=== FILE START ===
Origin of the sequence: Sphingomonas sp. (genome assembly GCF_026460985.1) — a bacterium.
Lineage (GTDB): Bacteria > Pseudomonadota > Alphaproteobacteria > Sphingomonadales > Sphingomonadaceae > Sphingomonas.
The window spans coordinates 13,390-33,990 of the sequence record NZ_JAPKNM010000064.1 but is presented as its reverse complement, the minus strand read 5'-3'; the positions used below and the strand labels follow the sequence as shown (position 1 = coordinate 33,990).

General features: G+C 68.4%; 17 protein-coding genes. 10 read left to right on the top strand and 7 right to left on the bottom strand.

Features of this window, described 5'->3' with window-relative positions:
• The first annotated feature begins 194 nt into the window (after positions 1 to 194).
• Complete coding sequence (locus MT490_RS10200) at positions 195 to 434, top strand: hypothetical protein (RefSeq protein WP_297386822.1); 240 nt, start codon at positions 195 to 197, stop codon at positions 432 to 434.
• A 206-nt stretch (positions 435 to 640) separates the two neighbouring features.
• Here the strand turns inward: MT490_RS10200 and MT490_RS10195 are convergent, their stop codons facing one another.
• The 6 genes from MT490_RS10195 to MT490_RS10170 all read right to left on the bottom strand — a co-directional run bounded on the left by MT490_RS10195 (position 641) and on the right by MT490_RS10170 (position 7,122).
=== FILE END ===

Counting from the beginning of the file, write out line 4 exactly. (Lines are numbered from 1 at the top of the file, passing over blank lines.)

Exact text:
General features: G+C 68.4%; 17 protein-coding genes. 10 read left to right on the top strand and 7 right to left on the bottom strand.